There is no greater joy than that of bringing a new life into this world, but for women that train Jiu-Jitsu they face a tough decision. Do they to keep training or take a break when they become pregnant? It is a hard decision for many as we know how much Jiu-Jitsu means to us, but is Jiu-Jitsu safe for an unborn child? How does a mother to be decide?
Heather Tabios, a brown belt of Gracie Barra Kapolei under Professor Elias Ramirez, was recently faced with this decision. Heather began her Brazilian Jiu-Jitsu journey on May 1, 2009. She says that she was “volun-told” to try a class with her husband (then boyfriend) by friends who taught the class. She says she had no prior experience in any type of martial arts or fitness. However before she began training Jiu-Jitsu her, her husband and her husband’s family was heavily involved in the drag racing scene at Hawaii Raceway Park. She says after the Raceway Park was shut down in 2006, her and her husband were looking for another activity that both could enjoy together and that offered a community with a sense of family. She says her interest was peaked right from the start as Jiu-Jitsu aligned with her goals of staying physically fit, learning self-defense, being mentally challenging and doing an extracurricular activity with her spouse. Not to mention she found a new family on the mats.
According to Heather to be a Jiu-Jitsu practitioner, especially a female, takes a lot of dedication and willingness to learn. She says that you may not be the best, you may not get the movements right the start, or you might get submitted a billion times. However, it is the person who keeps coming to train and learn that will grow.
Heather also feels that the training environment is just as conducive to the individuals growth. She says that if you do not feel comfortable or you feel shameful at the school you are at, it just may be the wrong school for you. There is no reason to stay when there are so many schools out there that are supportive of females training. You should never feel like the whole world is against you.
During her journey Heather has found that you will have to deal with a lot of egos, not only from males but females as well. Heather is a petite woman. She says that as she has moved up the ranks to a higher belt level she has felt the need to constantly prove herself and earn the respect from lower belts. She has felt like there is a target on her back and that training partners would look at her and wonder “How is this girl gonna submit me?”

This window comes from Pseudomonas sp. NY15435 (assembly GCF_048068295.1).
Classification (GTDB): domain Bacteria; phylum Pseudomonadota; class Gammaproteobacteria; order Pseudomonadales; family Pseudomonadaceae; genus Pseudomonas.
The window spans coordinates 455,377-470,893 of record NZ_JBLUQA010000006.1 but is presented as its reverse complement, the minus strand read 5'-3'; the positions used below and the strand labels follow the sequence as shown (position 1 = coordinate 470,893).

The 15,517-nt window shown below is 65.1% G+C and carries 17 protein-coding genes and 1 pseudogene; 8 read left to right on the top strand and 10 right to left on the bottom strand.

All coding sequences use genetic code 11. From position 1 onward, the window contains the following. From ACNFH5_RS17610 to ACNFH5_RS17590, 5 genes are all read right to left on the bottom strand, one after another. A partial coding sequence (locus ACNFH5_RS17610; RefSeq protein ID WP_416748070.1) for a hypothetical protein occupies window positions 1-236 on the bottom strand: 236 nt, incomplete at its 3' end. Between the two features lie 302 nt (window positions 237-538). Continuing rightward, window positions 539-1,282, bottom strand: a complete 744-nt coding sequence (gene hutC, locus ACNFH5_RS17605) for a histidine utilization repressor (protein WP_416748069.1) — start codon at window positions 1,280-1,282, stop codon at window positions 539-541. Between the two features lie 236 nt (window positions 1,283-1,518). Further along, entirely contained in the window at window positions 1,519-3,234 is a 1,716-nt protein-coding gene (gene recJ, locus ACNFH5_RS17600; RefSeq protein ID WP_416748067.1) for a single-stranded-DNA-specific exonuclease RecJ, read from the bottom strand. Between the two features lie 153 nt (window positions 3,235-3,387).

“Dealing with egos of others has made me change my thinking and approach while on the mat. Over time I have been submitted by lower belts, but instead of questioning “do I really deserve this belt ranking” I have come to think of “How would I do that differently?”. I also think of how much my teammates have grown since first starting their Jiu-Jitsu journey. We are a team and if an individual grows that would only help the team get better.”
According to the women Heather has talked to the most hindering aspect of Jiu-Jitsu is the physical contact. She says that for those who have never had an interest in martial arts it is important to for them to feel comfortable while doing close contact movements. Heather recommends women’s only classes or pairing women up with other female partners to help them overcome these challenges and make them feel more comfortable. She says by doing this eventually it will become less about who their training partners are and more about executing the movements. Heather strongly encourages Jiu-Jitsu for women as it is a great way to stay physically active, learn self-defense and is a great activity for the whole family. Heather believes finding a school and instructors that makes you feel comfortable is key. It is also important to remember you have options if the school you find isn’t a good fit. Jiu-Jitsu may not be for everyone, but as long as you give it a try that is what matters.